What made you suspect cheating?

      Most of the time, I think people have a gut feeling they’re being cheated on.

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        It might be the time you spend apart – making you feel emotionally distant, or sometimes the signs are more evident.

        To me, most people get surprised by a cheater because they don’t want to believe it. But apparently, after a few months she had her suspicions… and decided to do whatever she could to find out.

        How did you find out and how did you react?

        She did a bit of searching, and found a service that let her recover deleted text messages, and while she knew this was an invasion of privacy, she felt the need to take back her confidence. She was trapped in a daily state of paranoia and anxiety, and if anyone has ever been in that situation, they know that you start doubting everything about your life. So, she decided that either way, she would let him know what she did and deal with the repercussions. However, she needed to reclaim her relationship with herself.

        Reclaiming her relationship with herself?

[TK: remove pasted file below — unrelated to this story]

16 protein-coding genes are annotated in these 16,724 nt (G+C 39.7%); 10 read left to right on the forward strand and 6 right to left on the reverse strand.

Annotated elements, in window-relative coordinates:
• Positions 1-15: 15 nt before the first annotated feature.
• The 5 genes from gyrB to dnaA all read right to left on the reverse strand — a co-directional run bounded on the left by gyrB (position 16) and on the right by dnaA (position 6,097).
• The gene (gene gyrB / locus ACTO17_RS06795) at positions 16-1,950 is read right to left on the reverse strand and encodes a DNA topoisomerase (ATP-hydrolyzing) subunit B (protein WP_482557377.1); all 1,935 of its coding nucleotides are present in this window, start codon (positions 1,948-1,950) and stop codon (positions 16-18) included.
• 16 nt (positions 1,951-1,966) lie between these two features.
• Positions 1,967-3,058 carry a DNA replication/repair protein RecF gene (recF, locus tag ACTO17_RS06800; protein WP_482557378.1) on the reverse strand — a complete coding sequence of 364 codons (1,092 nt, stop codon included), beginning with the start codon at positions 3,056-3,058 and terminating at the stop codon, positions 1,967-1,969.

She was miserable from day to day, wondering why her boyfriend was gone, where he was, who he was with, why he didn’t want to spend time with her. The questions kept racing through her head, so her own personal relationships and her self-esteem were at an all time low.

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        While finding out he was cheating was tough to handle, it also allowed her the opportunity to completely accept the situation, make up her mind about what she wanted, and move on. They didn’t have an explosive argument either, they just talked and she let him know that if he wasn’t happy with her, then they should go their separate ways. He did hurt her, but she made the decision to take care of herself and improve who she was.

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          Anything you would do differently looking back on it?

          She simply stated that she would have committed more energy to herself as opposed to a broken relationship. You need to invest in a relationship, but how can you expect to be in a healthy relationship when you are not in a good place mentally and emotionally.

          Featured photo credit: Broadly by Vice via broadly.vice.com

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          Last Updated on September 18, 2020